It has been 50 years since Robert Kennedy gave his memorable speech on the inadequacy of GDP as a measure of prosperity. Kennedy lambasted GDP for including ‘everything.. except that which makes life worthwhile’, and for counting air pollution and the destruction of ancient redwood forests, whilst excluding the health of our children or the quality of their education.
So 50 years on, what progress has been made in improving our measure of prosperity? GDP in its raw form, is still the main tool used for policy advice worldwide. The destruction of redwood forests in Silicon Valley, which have been shown to capture more carbon dioxide that any other type of tree, is still underway. The trees are being cleared to make space for expansive complexes for tech companies, and luxury homes for the people who work at them. While the output of these companies may contribute substantially to GDP, the environmental damage caused by these developments is still not factored in. GDP measures the economic benefits of the coal and oil industries in terms of jobs and output, but leaves out the damage these industries do to the environment. To put this in context, emissions from the US energy industry alone caused $131 billion worth of damage in 2011.
But surely in 50 years we must have come up with a measure that does take such things into account, and that outperforms GDP as an indicator of a truly thriving economy?
There are indeed multiple indicators and measures trying to do just that. The Gross Sustainable Development Product (GSDP) measure takes into consideration the economic impact of environmental and health degradation, the effects of resource depletion and the impact of economic growth on biodiversity as factors that determine a country’s prosperity. Meanwhile the Genuine Progress Indicator (GPI) measures unpaid work such as housework, parenting and volunteering, changes in leisure time, and even the costs of noise pollution, as well as the other environmental factors mentioned above. Happy City’s Thriving Places Index is a tool that measures how well local authorities in England are doing at creating the conditions for people to prosper, and is a tool that policymakers can use to do even better.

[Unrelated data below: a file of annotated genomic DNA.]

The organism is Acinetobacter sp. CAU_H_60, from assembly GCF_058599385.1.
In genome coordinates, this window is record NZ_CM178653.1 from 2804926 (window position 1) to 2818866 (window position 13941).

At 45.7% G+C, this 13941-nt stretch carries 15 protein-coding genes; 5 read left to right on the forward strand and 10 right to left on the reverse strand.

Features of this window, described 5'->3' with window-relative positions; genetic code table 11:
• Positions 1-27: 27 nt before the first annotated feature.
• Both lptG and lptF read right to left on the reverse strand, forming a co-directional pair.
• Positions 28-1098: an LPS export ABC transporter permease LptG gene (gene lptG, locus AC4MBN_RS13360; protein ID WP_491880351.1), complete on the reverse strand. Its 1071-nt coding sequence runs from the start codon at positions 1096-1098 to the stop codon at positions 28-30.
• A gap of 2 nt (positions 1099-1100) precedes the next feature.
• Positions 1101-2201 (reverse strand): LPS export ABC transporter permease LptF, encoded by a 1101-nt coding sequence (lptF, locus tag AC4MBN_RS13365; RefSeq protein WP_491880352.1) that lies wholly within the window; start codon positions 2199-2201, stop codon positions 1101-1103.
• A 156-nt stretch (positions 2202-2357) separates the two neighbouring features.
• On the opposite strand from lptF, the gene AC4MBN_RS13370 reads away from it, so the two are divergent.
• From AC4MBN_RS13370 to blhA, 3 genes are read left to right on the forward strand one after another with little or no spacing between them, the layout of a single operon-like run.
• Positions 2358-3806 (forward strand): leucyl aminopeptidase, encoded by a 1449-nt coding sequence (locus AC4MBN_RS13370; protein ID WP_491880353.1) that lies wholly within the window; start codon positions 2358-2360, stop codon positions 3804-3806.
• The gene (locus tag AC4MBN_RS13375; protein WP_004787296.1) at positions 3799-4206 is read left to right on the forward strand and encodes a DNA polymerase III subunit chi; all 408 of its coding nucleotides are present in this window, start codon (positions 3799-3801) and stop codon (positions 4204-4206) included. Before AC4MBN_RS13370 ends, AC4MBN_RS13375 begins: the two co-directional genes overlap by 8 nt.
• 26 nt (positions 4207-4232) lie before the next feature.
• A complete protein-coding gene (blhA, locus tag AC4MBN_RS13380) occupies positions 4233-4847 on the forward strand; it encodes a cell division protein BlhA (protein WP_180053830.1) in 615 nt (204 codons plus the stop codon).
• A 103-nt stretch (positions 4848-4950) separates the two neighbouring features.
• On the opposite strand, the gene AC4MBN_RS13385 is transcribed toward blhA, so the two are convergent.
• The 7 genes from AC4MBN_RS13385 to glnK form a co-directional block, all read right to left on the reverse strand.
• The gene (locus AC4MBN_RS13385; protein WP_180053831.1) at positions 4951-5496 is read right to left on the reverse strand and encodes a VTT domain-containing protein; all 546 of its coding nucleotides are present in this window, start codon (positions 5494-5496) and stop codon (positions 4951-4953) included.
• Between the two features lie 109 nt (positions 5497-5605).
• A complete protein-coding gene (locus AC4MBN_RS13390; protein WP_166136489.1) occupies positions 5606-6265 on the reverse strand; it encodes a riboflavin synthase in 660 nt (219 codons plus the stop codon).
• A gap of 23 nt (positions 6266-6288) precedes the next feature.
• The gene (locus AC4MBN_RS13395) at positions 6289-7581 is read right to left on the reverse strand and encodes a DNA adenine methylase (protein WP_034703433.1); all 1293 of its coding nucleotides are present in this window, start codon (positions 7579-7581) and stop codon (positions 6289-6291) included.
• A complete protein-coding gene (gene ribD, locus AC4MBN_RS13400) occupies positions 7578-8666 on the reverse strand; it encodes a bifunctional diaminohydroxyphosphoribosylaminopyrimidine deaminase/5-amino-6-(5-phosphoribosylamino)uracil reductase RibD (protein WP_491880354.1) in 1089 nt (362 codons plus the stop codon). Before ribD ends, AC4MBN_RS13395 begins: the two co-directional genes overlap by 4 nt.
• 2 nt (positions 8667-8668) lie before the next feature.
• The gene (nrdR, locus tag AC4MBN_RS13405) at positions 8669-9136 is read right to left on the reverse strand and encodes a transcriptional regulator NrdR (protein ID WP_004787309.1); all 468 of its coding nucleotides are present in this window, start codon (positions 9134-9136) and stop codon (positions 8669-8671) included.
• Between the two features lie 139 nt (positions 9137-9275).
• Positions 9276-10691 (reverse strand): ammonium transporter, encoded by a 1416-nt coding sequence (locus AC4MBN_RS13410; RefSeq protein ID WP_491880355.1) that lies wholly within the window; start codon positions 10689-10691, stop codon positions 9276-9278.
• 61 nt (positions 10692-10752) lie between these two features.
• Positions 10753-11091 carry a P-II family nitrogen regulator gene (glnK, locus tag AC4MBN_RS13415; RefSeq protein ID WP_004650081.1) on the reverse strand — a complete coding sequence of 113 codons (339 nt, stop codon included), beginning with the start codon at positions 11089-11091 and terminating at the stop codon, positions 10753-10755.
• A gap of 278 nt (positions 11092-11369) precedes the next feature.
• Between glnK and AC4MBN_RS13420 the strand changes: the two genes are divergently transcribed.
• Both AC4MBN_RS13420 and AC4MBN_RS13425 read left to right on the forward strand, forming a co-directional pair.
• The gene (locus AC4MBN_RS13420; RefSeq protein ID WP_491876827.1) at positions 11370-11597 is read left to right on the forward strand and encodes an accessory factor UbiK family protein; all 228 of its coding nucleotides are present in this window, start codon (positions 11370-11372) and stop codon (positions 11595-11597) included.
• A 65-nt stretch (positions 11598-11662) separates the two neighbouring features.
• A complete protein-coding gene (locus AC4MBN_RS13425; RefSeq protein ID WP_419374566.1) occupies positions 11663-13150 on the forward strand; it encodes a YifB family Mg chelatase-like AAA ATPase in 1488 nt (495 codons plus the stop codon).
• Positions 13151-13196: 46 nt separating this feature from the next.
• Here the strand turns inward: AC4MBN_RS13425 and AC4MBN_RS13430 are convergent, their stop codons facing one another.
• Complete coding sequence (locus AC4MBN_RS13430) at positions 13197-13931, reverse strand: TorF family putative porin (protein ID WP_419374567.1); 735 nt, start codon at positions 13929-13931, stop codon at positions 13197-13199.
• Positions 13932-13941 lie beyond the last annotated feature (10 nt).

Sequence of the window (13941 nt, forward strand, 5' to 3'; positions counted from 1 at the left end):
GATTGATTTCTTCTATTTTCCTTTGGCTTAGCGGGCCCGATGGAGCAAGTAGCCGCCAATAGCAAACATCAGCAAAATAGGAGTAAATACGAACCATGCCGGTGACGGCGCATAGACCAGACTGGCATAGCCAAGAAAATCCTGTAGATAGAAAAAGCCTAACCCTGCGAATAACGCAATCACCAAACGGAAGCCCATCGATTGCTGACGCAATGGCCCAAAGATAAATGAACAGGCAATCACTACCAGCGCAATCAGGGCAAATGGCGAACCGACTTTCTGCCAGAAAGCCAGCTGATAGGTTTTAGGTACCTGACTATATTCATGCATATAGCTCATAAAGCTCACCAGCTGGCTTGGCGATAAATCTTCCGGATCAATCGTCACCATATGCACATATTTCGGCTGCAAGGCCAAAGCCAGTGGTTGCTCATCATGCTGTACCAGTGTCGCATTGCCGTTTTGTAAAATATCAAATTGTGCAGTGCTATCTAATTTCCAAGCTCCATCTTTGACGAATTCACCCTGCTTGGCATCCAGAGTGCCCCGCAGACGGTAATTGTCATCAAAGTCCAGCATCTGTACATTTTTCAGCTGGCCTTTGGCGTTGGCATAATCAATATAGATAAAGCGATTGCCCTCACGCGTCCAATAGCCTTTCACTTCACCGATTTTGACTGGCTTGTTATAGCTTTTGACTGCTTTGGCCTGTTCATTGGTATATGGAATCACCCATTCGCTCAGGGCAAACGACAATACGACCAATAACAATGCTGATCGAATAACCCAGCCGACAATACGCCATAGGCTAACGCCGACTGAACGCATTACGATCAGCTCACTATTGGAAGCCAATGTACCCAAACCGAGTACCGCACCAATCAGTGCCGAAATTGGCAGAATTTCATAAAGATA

Therefore the question becomes, if these measures are available, why are they not being used more regularly in policymaking to guide our economy towards greater wellbeing for all? The reality is that GDP has such a strong grip over policymaking that decision-makers around the world fail to give these alternatives sufficient weight. At the same time, citizens don’t know enough about these alternatives to demand that their elected representatives take them more seriously. That’s why initiatives such as Happy City also campaign – to build awareness that an alternative economic system is possible, to generate debate and to get people active to demand a better and fairer economy for everyone.
Fifty years after Kennedy’s speech, there are reasons to be positive about the future of wellbeing and prosperity. Check out the new website from Talking Heads frontman David Byrne www.reasonstobecheerful.world, which features fascinating stories highlighting that ‘Hey, there’s actually some positive stuff going on!’ as David himself puts it. Or have a look at Positive News, a media outlet dedicated to providing stories that highlight progress and possibility. And if you’re interested in learning about initiatives that offer solutions to the environmental and social crises of today, give the film Tomorrow a watch.
Finally, don’t forget to have a look at the Thriving Places Index for the full analysis of wellbeing data across the country, and to find out more about how this can be used to make sure that happiness is at the heart of future policy decisions.
Sebastian Wells, Happy City volunteer